Each year, I conduct my Annual Review and share it publicly. I do this because I find it helpful to review the successes and failures of the previous 12 months, but also because I think it is important to hold myself publicly accountable.
Similar to my previous Annual Reviews, I will answer 3 questions in my 2015 Annual Review:
- What went well this year?
- What didn’t go so well this year?
- What am I working toward?
2015 was an incredible year for me, but I also failed on several fronts. The good stuff is in Part I, the bad stuff is in Part II, and the future is Part III. I hope you find it useful and interesting.
1. What went well this year?
Here’s what went well:
Marriage. In May, I got married to my wonderful wife, which was definitely the highlight of the year. We’ve only been through eight months of marriage, but I’m feeling good about the next 80 years.
Book deal. In my 2014 Annual Review, I said one of my primary goals for 2015 was to turn pro as a writer. I am proud and excited to say that I did just that. After meeting with seven publishing houses in New York City, I signed a major book deal with Penguin Random House to publish my first print book. The book will be released under their Avery imprint, which has recently published award-winning psychology books like The Willpower Instinct and NeuroTribes. I will have much, much more to say about all of this in 2016, but for now I simply want to say, “Thank You.” Not only would I never had landed a book deal without the support of our community, but publishers never would have met with me in the first place. I’m not just writing this book for you, I’m writing it because of you.
Writing. I had plenty of writing struggles this year, which I’ll cover below, but overall I enjoyed a very successful year writing on JamesClear.com. Some of my favorite articles were about why we buy things we don’t need, the chemistry of building better habits, lessons from a samurai archer, and the myth of multitasking.
Writing highlights for 2015:
- 74 new articles published this year (browse my best articles)
- 158,347 new email subscribers this year
- 229,043 total email subscribers as of December 31, 2015
- 5,811,703 unique visitors this year
- 8,911,761 unique visitors since JamesClear.com launched on November 12, 2012
Strength Training. In 2014, I exercised 113 times. In 2015, I increased that number to 122 workouts, which is an average of 10.2 per month. Considering everything else I crammed into this year, I feel good about that number. 1
Workouts per month in 2015:
- January – 14
- February – 12
- March – 9
- April – 12
- May – 8
- June – 13
- July – 12
- August – 12
- September – 10
- October – 7
- November – 6
- December – 7
My best lifts of the year were:
- Back Squat – 350 lbs (158 kg) for 4 sets of 4 reps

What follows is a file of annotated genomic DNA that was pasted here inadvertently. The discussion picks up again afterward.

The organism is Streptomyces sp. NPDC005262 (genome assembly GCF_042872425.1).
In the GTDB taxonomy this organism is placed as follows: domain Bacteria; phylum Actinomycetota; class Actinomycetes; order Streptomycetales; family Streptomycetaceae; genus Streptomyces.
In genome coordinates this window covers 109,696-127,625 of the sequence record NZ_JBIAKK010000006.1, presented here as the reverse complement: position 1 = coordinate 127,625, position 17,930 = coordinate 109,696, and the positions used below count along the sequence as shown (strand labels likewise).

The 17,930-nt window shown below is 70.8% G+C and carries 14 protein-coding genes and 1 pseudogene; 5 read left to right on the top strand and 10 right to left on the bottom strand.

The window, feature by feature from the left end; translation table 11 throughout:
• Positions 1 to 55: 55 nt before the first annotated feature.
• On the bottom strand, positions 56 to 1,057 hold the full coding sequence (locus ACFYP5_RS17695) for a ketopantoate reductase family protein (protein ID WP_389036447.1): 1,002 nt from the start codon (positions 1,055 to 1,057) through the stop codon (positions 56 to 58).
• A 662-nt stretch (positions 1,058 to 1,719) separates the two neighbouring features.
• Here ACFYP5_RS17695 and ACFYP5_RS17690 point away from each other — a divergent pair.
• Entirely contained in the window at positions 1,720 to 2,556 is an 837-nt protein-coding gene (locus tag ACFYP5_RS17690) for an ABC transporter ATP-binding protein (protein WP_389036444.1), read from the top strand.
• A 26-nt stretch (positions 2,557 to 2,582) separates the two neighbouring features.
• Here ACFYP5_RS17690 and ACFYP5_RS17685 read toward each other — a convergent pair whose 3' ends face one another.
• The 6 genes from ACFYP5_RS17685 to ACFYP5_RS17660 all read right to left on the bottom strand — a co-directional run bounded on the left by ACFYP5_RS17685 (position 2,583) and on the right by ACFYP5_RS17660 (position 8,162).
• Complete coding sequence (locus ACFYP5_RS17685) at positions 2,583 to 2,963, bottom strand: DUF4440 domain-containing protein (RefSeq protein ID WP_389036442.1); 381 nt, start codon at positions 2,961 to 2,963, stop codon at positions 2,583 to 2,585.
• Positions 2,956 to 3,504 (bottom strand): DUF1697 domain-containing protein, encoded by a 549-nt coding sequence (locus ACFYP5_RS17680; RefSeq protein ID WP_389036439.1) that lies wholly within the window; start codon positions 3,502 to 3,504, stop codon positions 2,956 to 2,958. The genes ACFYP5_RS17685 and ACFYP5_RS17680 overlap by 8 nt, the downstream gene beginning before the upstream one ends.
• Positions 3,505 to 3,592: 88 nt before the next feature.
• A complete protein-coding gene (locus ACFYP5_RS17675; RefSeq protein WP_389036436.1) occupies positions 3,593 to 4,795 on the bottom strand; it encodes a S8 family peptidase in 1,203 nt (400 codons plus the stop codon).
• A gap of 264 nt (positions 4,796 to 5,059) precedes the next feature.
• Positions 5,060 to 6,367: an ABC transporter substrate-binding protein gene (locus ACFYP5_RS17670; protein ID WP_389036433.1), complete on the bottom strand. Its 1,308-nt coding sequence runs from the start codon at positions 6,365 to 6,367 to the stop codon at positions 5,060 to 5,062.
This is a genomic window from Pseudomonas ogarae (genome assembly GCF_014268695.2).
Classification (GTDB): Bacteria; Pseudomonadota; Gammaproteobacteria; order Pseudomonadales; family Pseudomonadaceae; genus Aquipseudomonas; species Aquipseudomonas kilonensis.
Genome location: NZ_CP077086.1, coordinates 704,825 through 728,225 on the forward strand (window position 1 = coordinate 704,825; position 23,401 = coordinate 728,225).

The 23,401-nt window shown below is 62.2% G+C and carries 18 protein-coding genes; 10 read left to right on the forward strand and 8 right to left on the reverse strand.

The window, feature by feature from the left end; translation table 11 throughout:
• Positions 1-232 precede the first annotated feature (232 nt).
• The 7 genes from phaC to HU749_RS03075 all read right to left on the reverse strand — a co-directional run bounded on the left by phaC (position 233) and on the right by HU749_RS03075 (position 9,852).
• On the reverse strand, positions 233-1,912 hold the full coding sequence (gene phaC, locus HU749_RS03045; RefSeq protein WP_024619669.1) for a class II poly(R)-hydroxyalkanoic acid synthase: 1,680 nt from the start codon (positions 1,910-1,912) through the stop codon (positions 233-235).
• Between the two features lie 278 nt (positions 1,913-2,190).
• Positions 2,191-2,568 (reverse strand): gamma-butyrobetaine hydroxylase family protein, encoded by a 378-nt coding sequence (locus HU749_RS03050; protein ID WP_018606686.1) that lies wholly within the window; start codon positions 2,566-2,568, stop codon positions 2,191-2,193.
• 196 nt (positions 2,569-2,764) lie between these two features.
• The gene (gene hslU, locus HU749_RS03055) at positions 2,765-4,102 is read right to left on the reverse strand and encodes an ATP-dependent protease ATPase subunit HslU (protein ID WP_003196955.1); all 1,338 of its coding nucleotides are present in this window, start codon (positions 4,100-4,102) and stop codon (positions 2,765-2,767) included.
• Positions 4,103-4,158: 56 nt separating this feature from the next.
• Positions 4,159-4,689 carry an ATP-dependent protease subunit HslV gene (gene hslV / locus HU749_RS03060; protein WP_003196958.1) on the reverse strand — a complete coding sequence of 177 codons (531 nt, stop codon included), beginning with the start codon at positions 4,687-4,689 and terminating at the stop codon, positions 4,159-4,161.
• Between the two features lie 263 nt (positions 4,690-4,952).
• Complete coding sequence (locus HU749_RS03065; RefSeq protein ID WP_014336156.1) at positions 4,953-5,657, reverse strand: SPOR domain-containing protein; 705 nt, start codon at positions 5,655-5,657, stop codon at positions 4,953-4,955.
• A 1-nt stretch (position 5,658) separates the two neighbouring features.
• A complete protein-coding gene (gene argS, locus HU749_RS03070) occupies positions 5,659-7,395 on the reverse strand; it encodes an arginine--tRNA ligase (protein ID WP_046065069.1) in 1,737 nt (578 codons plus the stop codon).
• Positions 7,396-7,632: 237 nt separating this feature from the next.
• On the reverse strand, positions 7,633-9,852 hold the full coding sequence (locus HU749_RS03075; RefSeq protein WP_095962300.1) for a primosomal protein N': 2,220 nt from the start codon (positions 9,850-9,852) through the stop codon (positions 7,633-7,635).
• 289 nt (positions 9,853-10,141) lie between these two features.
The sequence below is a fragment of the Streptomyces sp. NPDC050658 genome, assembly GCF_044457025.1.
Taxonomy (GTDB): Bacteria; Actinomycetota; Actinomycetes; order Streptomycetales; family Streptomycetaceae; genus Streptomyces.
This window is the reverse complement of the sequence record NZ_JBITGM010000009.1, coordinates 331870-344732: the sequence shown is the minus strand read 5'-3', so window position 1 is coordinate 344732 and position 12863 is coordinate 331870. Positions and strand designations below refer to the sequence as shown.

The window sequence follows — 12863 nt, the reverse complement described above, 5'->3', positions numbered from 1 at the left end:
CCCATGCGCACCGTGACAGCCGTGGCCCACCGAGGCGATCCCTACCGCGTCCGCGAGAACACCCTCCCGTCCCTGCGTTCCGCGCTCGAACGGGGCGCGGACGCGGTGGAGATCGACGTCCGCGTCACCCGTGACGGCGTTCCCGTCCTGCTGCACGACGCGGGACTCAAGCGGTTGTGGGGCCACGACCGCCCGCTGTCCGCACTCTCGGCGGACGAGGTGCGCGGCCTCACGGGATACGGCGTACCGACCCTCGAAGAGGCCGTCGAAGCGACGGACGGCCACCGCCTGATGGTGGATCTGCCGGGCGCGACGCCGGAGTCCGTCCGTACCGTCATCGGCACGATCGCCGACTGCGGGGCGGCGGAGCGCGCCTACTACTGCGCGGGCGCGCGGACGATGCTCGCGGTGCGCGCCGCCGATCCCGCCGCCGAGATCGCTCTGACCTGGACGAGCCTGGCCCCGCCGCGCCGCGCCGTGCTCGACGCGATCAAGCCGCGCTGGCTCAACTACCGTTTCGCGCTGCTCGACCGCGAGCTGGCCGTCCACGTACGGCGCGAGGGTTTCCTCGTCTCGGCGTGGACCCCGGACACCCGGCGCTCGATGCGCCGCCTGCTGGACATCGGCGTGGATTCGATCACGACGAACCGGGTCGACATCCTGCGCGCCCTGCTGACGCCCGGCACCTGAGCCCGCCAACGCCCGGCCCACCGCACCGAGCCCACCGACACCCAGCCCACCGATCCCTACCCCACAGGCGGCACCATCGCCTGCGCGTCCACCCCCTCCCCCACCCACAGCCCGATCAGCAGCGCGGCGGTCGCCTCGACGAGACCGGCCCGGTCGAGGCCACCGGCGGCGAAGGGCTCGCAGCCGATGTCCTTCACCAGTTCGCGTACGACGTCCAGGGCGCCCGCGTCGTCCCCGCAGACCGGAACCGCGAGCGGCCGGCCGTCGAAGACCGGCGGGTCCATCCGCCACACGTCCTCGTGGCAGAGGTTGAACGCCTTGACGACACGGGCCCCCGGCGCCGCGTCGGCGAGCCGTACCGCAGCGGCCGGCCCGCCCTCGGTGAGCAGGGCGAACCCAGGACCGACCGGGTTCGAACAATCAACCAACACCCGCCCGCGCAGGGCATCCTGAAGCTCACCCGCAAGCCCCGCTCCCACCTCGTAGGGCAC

- Bench Press – 295 lbs (133 kg) for 2 reps
- Deadlift – 495 lbs (224 kg) for 1 rep
Travel. I visited 5 countries and 11 states in 2015. I squeezed in a few visits to Washington D.C. as well. I also wrote an article about my Ultralight Packing List, which was a surprising hit.
Travel highlights for 2015:
- 5 countries (2 new): England, Hungary, Iceland, Portugal, United States.
- 11 states (3 new): Arkansas, California, Georgia (twice), Hawaii, Idaho, New York (twice), North Carolina, Ohio, Tennessee (twice), Texas, Virginia.
Photography. There is still a big gap between my photographic vision and my actual results, but for the first time in awhile I feel like my photography skills are improving. The main improvement I made this year was becoming better at researching photo locations and subjects ahead of time. I think this research helped me publish better photos and hit 10,000 Instagram followers in 2015. World-class photographers don’t take photos, they make photos with diligent research and practice. I’m not a world-class photographer, but I’m trying to act like one.
Reading. I read 36 books in 2015, which is more than I have in any previous year. Some of my favorites were A Brief History of Time, Fooled by Randomness, Into Thin Air, Just Mercy, Manual For Living, Red Notice, and The Martian. I also published my reading list and began keeping detailed book summaries of many nonfiction books.
Accepting help. Like many entrepreneurs, I repeatedly fall victim to “superhero syndrome” and attempt to do everything myself. I improved in this area in 2015 by surrounding myself with a great team. I hired an executive coach, signed with a fantastic book agent, hired a world-class book editor, and added a few assistants to take repetitive tasks off my plate. The result? Revenue tripled this year. I still have a long way to go when it comes to becoming a great team leader, but this year would not have been what it was without Charlie, Lisa, David, Peter, Susan, Walter. Thank you all!
Visiting family and friends. This year, I made trips specifically to visit family and friends in Arkansas, North Carolina, Ohio, and the United Kingdom. I also hosted two dinners for friends, one in San Francisco and one in New York City. Finally, I attended retreats with fellow entrepreneurs in Idaho and North Carolina. It feels good to make these relationships a priority because I mentioned it as a weak point in my 2013 Annual Review. I’m excited to increase these in-person connections in 2016 by launching a monthly dinner series and hosting one or two of my own retreats.
2. What didn’t go so well this year?
Here’s what didn’t go well:
The loss of a friend. In September, Scott Dinsmore passed away at the age of 33 during a tragic climbing accident on Mount Kilimanjaro. Scott was my first friend to die young and his passing was one of the hardest parts of the year. I did my best to honor him with a short tribute that I published here.